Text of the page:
Todd Esposito
Synaptic Spillage

Synaptic Spillage

Component Styling For Fun and Profit

Component Styling For Fun and Profit

Featured on Hashnode

In the continuing saga of our Web Component building journey, we now turn our attention to allowing our web components to be styled. In case you missed it, we've been building a "loading modal" web component, and we've added some customizability via slots, properties and attributes already.

This component gives us a nice, simple way to drop a commonly-used feature into a web page. Load the component via <script> tag, add a <eh-loading-modal> tag somewhere on the page, and when needed, call the .show() and .hide() methods on the node.

What's still missing (and was promised in the previous article) is the ability to change the look of the component.

Let's add some style

Before we begin, let's review the inline-CSS of our component.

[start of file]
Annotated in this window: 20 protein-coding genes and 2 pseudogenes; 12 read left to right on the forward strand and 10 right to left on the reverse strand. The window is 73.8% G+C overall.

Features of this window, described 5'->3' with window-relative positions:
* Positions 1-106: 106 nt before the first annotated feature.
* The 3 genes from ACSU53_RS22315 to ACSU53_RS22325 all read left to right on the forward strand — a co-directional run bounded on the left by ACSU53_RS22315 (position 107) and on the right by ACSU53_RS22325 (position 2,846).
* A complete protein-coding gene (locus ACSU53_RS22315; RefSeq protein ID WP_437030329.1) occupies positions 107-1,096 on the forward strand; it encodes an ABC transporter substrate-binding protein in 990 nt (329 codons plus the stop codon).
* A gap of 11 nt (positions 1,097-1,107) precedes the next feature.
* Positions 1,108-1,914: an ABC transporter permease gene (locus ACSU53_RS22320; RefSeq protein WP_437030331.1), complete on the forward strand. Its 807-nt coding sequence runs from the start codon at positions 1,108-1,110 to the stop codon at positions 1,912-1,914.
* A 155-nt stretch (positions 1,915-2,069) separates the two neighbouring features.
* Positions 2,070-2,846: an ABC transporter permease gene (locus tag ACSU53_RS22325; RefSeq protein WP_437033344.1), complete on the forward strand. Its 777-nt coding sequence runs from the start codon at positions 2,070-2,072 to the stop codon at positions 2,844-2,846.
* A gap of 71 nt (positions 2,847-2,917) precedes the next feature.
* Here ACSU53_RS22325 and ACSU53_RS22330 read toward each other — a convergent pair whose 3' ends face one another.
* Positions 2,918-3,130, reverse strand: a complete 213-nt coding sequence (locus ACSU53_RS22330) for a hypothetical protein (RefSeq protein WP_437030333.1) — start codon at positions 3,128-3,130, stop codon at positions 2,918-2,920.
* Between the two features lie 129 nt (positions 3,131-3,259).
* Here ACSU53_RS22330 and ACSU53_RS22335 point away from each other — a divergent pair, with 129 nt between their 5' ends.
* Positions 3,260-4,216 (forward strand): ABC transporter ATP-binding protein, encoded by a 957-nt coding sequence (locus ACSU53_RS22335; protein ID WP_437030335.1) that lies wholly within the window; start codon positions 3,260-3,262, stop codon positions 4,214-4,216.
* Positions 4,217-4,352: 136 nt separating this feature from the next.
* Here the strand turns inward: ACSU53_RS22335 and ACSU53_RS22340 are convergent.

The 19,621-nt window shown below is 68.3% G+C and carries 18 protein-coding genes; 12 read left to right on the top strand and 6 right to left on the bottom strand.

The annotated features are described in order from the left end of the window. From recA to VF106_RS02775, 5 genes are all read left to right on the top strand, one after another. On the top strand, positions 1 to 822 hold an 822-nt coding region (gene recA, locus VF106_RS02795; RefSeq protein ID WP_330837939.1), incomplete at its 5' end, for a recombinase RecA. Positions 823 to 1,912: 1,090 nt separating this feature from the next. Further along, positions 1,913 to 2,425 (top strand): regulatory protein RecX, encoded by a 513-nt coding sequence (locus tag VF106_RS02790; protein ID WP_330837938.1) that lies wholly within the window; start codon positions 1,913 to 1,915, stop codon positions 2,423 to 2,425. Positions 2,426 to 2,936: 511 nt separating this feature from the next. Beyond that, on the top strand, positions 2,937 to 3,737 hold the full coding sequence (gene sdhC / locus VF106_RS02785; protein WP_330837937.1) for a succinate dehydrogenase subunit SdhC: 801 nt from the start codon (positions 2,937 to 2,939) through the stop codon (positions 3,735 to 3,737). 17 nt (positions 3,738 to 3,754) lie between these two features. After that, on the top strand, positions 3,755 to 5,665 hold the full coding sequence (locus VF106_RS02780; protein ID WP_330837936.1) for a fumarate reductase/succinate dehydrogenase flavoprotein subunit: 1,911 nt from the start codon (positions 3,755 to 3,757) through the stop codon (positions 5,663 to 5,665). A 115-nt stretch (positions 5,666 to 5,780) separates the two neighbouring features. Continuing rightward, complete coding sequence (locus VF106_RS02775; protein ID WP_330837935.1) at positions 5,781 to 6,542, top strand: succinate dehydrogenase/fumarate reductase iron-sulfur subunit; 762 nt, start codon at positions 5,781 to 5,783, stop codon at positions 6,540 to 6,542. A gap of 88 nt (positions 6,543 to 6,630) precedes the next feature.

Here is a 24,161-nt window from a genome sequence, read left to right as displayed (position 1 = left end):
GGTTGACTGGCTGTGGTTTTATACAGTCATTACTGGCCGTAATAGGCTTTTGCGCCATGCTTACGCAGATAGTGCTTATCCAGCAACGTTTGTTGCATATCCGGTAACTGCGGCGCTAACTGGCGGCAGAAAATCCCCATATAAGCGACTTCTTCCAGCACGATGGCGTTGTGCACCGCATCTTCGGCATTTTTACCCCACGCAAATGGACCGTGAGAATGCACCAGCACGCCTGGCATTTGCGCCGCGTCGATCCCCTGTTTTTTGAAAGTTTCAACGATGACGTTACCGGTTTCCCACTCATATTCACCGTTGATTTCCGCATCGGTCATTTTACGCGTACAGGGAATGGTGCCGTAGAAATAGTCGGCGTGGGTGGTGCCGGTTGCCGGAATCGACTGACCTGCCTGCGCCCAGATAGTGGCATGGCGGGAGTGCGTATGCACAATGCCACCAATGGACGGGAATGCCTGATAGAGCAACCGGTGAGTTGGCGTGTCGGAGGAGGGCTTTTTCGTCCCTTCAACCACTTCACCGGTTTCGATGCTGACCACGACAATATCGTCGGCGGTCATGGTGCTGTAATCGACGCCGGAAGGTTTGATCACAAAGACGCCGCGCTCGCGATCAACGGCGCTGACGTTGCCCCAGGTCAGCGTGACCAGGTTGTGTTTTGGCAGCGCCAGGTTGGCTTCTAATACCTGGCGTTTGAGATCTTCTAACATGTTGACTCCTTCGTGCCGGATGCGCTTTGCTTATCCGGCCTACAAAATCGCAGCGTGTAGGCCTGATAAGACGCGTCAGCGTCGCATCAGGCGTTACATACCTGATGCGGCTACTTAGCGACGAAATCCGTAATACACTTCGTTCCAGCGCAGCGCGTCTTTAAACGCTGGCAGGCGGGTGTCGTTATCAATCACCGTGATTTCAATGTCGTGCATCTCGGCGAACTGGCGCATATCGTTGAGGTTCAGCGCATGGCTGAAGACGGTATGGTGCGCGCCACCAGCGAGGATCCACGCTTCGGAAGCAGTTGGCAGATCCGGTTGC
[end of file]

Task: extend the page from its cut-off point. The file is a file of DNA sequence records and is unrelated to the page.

this.shadowRoot.innerHTML = `
      <style>
        #loading {
          background-color: gray;
          height: 100%;
          left: 0;
          opacity: 0;
          position: fixed;
          top: 0;
          visibility: hidden;
          width: 100%;
          z-index: 1;
        }
        #loading.visible {
          opacity: 97%;
          visibility: visible;
          transition: visibility 0s linear 0s, opacity .25s 0s;
        }
        #loading .message {
          height: 100%;
          margin: 20px 2px;
          padding: 2px 16px;
          position: relative;
          text-align: center;
          top: 40%;
          vertical-align: middle;
        }
      </style>
...

There are several hard-wired assumptions here about how the modal will look. It starts right at the top, with background-color: gray; and continues on with opacity: 97% under the .visible selector. These two lines give us the "mask" which ocludes the page when the component is visible. But what if we didn't want a 97% gray mask? What if we wanted sea-foam green?

The first thing you'd likely think of is something of this sort:

eh-loading-modal > div {